“(Victims) might be exploited just to go out and clean houses and bring back money to their trafficker, or they may be selling them for sex or something of that nature on Craigslist,” Cumins said. “(The public) needs to be aware so we can rescue these people out of these situations if they want to be rescued.”
To increase awareness and raise money to help rescue and rehabilitate trafficking victims, Cumins has organized a Stop Traffick 5K for Saturday, Aug. 11 at 8 a.m. at Jensen Nature Park, 3176 S. Bluff Road, in Syracuse.
All funds donated will go to Women at Risk (WAR), International, which is a non-profit organization that creates “circles of protection” around victimized women and children. The group rescues enslaved women and children around the world and takes them to safe houses, which are often disguised as local businesses. There, the women learn vocations such as jewelry making and get medical and psychological care. Each rescue costs about $250.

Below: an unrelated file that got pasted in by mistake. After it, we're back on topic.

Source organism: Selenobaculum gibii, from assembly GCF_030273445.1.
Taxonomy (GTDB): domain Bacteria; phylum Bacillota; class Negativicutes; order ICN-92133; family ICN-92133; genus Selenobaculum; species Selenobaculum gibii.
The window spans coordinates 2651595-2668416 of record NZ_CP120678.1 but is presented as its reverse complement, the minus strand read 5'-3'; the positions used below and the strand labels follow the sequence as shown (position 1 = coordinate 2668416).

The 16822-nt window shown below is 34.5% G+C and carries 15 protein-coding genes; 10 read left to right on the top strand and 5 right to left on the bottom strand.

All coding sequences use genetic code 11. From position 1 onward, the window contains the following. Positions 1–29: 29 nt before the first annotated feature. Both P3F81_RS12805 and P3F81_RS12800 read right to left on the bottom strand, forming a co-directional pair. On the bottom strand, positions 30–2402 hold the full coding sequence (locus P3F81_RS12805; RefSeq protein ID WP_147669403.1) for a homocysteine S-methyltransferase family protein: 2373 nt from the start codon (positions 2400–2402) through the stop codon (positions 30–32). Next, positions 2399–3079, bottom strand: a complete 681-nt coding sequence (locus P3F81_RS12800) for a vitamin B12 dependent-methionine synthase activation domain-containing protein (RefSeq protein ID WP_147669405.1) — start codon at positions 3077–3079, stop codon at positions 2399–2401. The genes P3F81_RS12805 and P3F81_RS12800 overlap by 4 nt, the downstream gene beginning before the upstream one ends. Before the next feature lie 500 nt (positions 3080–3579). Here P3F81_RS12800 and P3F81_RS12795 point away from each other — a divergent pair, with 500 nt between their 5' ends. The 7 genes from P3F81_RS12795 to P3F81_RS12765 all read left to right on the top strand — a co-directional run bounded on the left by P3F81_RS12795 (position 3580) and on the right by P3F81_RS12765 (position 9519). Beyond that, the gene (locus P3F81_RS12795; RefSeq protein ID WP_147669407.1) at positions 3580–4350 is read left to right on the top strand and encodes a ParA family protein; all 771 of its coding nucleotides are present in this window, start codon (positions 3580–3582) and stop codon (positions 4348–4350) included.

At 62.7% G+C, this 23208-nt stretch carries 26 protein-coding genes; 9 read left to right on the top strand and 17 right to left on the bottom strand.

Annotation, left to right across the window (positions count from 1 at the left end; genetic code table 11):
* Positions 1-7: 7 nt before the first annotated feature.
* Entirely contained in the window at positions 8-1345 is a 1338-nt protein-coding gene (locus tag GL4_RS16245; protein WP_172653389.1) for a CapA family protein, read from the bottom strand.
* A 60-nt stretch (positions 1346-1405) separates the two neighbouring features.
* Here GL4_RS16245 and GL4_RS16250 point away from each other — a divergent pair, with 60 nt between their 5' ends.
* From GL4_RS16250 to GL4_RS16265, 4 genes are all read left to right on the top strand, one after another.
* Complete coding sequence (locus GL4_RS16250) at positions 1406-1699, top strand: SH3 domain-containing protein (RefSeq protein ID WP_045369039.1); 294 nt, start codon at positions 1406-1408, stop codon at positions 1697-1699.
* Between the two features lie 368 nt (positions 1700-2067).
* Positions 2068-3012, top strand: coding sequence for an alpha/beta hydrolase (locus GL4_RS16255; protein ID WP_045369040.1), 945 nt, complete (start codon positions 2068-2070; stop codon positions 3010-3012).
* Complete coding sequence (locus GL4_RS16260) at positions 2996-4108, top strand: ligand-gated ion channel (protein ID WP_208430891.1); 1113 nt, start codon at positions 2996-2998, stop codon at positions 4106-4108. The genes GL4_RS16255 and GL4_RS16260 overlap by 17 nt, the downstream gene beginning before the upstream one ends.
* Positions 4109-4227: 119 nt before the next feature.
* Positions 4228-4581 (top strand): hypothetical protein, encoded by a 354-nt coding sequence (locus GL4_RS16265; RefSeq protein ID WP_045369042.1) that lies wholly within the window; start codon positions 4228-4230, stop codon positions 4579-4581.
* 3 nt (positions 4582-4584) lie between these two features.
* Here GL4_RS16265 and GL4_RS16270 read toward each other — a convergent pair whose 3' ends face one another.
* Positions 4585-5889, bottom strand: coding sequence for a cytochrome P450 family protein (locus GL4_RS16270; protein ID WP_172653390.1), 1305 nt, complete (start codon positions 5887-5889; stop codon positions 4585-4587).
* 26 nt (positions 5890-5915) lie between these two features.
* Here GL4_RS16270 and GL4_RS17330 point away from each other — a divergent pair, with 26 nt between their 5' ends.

“On the human side of it, we need to stop it, and kind of for our own safety as well,” Cumins said.
Her interest was piqued when members of WAR International spoke to her congregation at Christian Life Center in Layton.
There are at least 15,000 victims of trafficking in the United States alone, according to estimates from the FBI. They include not only adult and child prostitutes, but also women forced into marriages and domestic, restaurant and factory workers who are never paid. Organized crime groups, terrorists and drug traffickers are often the abusers, and they have gotten more violent in recent years, according to the agency.
Worldwide, there are millions of victims of the illegal trade, which nets criminals billions of dollars per year.
In one case, a Layton woman was kidnapped and taken all the way to Japan before she escaped, said Cumin’s fellow organizer Jennifer Scariano, of Clinton.
For more information check out the August 2 edition of Davis Clipper.